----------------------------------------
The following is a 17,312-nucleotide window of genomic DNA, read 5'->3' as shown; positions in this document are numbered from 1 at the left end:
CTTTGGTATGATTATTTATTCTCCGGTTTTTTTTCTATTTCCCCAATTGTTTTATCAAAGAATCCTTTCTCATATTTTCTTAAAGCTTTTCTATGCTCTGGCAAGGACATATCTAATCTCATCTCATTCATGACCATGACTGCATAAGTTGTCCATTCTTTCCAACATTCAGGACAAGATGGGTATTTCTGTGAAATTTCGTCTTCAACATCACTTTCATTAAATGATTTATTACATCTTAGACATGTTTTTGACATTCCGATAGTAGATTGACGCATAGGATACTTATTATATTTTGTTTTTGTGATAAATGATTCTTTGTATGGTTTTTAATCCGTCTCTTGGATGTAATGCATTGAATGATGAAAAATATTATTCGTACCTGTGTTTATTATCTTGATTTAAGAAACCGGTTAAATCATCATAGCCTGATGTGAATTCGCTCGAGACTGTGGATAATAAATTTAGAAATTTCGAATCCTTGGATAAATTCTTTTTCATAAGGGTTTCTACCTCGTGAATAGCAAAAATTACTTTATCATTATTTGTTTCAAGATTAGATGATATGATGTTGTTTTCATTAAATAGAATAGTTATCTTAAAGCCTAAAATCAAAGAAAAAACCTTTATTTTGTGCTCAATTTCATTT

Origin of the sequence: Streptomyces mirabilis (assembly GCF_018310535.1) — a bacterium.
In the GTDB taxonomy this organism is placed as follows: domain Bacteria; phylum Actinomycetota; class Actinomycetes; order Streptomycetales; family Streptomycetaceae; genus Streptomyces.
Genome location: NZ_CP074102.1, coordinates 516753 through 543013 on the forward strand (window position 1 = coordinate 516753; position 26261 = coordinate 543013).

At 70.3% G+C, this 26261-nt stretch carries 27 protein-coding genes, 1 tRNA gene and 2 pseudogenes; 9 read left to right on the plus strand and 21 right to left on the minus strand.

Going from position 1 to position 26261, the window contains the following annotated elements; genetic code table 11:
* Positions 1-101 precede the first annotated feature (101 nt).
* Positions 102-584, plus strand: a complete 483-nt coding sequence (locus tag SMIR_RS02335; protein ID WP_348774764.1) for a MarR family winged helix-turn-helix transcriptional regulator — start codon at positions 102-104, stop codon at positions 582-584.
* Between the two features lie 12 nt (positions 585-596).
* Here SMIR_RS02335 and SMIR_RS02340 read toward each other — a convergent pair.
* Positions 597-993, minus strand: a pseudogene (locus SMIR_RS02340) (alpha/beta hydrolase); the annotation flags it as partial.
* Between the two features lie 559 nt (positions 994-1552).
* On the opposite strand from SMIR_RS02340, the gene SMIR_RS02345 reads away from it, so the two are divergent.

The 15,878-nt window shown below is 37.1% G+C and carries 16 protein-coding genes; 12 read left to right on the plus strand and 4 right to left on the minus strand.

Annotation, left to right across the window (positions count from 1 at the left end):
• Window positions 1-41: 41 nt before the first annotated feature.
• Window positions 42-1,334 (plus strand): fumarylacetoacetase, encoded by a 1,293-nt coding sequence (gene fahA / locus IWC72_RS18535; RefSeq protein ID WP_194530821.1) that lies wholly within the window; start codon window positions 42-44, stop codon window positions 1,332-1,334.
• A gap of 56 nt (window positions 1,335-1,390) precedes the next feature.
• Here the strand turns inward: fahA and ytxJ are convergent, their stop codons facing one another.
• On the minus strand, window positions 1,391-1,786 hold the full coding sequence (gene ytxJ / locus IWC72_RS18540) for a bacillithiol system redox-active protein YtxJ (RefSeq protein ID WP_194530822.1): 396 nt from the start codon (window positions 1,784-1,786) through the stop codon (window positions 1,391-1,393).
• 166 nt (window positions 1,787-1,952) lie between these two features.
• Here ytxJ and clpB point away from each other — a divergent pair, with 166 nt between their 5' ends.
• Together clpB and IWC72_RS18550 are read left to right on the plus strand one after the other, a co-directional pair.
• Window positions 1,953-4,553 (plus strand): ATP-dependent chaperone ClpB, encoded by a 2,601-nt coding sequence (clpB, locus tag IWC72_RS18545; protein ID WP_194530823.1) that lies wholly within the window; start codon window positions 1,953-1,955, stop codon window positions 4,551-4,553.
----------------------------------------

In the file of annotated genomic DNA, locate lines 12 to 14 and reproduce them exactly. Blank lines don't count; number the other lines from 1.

* Positions 597-993, minus strand: a pseudogene (locus SMIR_RS02340) (alpha/beta hydrolase); the annotation flags it as partial.
* Between the two features lie 559 nt (positions 994-1552).
* On the opposite strand from SMIR_RS02340, the gene SMIR_RS02345 reads away from it, so the two are divergent.